Middle Fork Snoqualmie River

The Middle Fork Snoqualmie makes for a wild and wonderful winter hike.

The Middle Fork Snoqualmie makes for a wild and wonderful winter hike.

Quick Facts

Location: Middle Fork Snoqualmie River Valley near North Bend

Land Agency: National Forest Service

Roundtrip: 12.0 miles

Elevation Gain: 700 feet

Access: From Seattle, take I-90 east to exit 34 east of North Bend turning left onto SE Edgewick Road (468th Ave SE). Proceed for .6 mile turning right onto the Middle Fork Road. At 2.5 miles, pavement ends. Continue for 9.0 agonizingly slow and bumpy miles to trailhead.

Note: NW Forest Pass required.

Contact: Snoqualmie Ranger District North Bend office: Mount Baker Snoqualmie National Forest; www.fs.fed.us/r6/mbs

If you can survive the horrendous road (or you can wait until it’s paved—project begins in summer 2013) you are in for one of the finest snow-free (usually) winter hikes in Western Washington. The Middle Fork Snoqualmie River Trail offers a near wilderness experience following a glacier-fed rushing river through a deep notch of a valley shadowed by craggy peaks. Through deep timber, hike along the river watching for eagles and elk while listening to the voices of the First Peoples, trappers, miners, and lumbermen who passed through here before.

Start by crossing the Middle Fork on a beautiful arched suspension bridge. Then turn left at a junction and head upstream enjoying spectacular views of Garfield Mountain hovering above the Taylor River confluence. The well-built trail meanders through groves of old-growth timber beneath the sheer cliffs of Stegosaurus Butte.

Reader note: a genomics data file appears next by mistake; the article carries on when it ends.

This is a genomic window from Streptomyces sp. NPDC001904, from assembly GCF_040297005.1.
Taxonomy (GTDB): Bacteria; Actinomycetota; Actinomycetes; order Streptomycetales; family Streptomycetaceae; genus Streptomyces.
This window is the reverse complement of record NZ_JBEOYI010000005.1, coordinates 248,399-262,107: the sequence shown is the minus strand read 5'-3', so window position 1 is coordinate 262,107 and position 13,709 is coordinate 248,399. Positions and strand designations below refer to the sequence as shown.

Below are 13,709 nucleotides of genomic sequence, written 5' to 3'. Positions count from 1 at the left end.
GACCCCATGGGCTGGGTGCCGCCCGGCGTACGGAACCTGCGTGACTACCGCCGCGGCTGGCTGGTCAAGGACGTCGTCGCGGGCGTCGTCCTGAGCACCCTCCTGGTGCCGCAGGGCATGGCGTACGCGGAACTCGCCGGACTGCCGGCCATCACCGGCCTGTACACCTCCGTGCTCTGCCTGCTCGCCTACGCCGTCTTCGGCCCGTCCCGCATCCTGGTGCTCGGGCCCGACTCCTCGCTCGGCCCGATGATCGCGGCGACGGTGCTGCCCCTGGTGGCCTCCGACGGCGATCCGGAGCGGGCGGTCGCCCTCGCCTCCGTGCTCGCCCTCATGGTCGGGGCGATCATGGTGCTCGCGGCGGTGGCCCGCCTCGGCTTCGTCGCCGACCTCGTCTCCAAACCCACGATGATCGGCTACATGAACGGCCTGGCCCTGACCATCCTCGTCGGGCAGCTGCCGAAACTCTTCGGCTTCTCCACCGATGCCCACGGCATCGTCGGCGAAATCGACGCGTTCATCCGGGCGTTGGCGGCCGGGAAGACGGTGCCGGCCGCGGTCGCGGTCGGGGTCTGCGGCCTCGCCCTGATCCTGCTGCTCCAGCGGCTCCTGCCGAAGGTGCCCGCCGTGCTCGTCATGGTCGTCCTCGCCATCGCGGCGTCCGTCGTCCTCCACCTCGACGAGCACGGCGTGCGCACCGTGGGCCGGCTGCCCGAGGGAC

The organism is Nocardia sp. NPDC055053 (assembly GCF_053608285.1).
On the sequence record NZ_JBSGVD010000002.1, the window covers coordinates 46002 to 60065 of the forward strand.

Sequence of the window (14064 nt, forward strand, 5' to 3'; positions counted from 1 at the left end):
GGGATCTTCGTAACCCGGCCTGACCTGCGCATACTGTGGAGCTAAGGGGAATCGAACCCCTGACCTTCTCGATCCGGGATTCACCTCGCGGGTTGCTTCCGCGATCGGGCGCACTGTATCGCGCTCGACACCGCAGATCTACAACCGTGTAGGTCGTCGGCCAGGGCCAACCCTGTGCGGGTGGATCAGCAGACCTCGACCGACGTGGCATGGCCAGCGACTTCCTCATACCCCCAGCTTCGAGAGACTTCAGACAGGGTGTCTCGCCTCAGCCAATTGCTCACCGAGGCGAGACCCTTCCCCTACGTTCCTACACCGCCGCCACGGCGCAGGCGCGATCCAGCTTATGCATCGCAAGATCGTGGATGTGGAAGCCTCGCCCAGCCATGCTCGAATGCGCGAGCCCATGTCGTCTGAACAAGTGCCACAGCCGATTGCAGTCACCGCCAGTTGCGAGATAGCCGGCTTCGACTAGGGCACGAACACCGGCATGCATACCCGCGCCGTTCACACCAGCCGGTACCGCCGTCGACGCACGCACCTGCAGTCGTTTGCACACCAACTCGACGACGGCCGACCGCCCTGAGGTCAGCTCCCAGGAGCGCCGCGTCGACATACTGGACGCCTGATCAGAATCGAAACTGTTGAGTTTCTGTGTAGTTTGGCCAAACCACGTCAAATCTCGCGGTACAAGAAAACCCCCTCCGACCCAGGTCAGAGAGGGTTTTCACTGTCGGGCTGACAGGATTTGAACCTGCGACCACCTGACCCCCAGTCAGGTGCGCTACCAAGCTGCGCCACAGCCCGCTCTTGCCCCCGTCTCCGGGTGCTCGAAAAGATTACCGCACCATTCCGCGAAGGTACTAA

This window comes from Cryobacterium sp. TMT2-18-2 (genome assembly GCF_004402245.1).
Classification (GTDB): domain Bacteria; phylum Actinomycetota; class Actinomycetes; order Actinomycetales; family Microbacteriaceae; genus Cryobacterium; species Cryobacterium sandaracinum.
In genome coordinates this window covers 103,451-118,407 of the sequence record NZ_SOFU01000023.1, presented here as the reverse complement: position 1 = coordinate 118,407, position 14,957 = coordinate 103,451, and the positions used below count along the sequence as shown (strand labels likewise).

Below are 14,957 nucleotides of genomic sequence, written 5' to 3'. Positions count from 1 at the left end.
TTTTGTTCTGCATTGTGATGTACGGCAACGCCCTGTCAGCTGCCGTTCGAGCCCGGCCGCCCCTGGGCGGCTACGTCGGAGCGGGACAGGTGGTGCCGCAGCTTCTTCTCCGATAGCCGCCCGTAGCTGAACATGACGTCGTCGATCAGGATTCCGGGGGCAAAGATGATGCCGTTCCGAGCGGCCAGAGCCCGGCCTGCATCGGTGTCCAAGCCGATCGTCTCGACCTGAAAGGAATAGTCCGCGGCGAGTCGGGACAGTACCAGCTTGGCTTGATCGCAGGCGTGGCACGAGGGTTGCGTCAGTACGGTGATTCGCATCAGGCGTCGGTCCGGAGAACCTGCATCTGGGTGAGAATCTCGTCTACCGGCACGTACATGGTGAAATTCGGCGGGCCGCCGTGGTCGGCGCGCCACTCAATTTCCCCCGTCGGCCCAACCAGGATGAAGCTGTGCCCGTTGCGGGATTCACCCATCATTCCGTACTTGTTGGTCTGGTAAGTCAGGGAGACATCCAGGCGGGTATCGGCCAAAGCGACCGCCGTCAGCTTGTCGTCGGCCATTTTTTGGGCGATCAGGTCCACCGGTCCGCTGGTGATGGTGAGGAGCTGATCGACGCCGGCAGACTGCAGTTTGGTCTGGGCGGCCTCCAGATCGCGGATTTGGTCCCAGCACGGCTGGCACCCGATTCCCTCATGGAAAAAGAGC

At 1.0 mile, start climbing away from the river and crest a small bench providing excellent views up valley. The trail then drops a bit before utilizing a long abandoned logging rail line. Cross many side creeks, most of them bridged (expect to get your boots wet in winter) before reaching river’s edge at a big bend at 3.0 miles. Shortly afterward come to a campsite; and then begin climbing a steep riverside bluff.

The trail loses 100 feet before climbing again reaching a bridge across cascading Cripple Creek at 5.0 miles. Continue high above the river reaching a junction with the Dingford Creek trail at 6.0 miles in a beautiful grove of ancient cedars. This is a good turning around point. But first before returning, hike down to the bridge crossing the Middle Fork—and admire this wild waterway.

The Middle Fork Snoqualmie River Trail is one of 50 hikes featured in my Winter Hikes of Western Washington Deck (Mountaineers Books). Check it out for some great suggestions to snow-free hiking destinations.

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